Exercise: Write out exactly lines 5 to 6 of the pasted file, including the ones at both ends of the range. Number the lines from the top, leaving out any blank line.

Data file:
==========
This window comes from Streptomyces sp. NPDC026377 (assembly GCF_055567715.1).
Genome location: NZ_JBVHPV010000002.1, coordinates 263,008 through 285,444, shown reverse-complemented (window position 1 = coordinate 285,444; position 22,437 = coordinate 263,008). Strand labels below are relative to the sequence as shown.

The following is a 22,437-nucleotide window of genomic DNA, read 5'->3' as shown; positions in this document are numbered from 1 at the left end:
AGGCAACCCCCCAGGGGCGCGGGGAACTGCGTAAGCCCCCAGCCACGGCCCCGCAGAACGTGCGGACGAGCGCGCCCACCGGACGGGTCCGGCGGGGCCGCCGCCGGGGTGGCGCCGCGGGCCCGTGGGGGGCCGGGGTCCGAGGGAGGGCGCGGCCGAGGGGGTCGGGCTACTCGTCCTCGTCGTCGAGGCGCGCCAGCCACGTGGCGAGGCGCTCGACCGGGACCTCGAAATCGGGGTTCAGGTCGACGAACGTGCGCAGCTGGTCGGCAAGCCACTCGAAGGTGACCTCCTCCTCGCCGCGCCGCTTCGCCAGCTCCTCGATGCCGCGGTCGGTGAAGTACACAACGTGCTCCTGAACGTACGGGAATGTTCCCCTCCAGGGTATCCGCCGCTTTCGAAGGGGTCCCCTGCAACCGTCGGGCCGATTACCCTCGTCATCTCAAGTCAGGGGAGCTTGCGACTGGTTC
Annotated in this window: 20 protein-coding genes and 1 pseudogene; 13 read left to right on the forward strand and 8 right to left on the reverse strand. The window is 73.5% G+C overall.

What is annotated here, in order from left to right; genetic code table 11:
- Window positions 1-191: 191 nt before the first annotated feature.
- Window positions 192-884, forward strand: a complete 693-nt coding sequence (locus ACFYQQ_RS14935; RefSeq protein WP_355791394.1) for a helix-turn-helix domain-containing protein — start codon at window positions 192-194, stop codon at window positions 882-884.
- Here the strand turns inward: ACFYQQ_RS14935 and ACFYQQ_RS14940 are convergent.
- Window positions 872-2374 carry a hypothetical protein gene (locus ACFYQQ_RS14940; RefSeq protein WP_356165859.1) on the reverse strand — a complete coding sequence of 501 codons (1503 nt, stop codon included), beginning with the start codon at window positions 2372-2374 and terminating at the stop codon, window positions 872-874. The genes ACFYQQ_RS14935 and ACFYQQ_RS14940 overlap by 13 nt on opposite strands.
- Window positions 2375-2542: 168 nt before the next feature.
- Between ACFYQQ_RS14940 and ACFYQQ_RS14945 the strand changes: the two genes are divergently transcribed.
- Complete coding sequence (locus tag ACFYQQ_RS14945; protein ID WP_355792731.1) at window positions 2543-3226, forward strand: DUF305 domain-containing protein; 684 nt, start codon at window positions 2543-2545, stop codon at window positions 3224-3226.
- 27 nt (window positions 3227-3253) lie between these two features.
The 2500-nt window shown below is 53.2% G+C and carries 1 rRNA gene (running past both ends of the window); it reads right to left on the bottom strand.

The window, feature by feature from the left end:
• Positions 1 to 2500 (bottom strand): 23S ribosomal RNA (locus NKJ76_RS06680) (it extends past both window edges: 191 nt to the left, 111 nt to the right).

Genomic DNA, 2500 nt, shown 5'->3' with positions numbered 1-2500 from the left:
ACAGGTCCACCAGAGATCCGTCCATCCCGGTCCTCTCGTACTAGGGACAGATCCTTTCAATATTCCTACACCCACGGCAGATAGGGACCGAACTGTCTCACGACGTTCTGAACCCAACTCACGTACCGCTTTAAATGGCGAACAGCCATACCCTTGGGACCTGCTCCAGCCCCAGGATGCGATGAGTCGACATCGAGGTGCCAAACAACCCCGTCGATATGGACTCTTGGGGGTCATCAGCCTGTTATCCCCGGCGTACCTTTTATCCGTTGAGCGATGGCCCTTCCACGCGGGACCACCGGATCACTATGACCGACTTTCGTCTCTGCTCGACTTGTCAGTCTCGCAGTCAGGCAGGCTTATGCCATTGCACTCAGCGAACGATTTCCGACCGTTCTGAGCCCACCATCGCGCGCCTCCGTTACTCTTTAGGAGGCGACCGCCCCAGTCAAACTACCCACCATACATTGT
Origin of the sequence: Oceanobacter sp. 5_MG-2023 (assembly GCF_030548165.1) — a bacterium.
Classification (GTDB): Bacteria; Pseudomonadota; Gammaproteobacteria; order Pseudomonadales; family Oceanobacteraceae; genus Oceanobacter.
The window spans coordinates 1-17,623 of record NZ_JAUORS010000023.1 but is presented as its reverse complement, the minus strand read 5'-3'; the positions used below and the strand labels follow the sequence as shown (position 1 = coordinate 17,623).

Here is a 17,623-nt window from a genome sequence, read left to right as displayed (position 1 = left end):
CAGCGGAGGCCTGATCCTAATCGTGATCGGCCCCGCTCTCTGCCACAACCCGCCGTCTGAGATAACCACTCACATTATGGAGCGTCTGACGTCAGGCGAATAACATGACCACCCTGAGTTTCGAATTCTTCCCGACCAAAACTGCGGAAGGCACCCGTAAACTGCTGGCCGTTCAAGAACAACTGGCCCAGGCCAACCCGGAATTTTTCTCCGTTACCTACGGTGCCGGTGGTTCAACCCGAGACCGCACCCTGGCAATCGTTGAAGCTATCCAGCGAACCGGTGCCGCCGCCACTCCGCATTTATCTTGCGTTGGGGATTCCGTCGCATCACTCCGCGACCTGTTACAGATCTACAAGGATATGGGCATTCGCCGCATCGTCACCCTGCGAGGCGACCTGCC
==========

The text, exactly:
Annotated in this window: 20 protein-coding genes and 1 pseudogene; 13 read left to right on the forward strand and 8 right to left on the reverse strand. The window is 73.5% G+C overall.

What is annotated here, in order from left to right; genetic code table 11: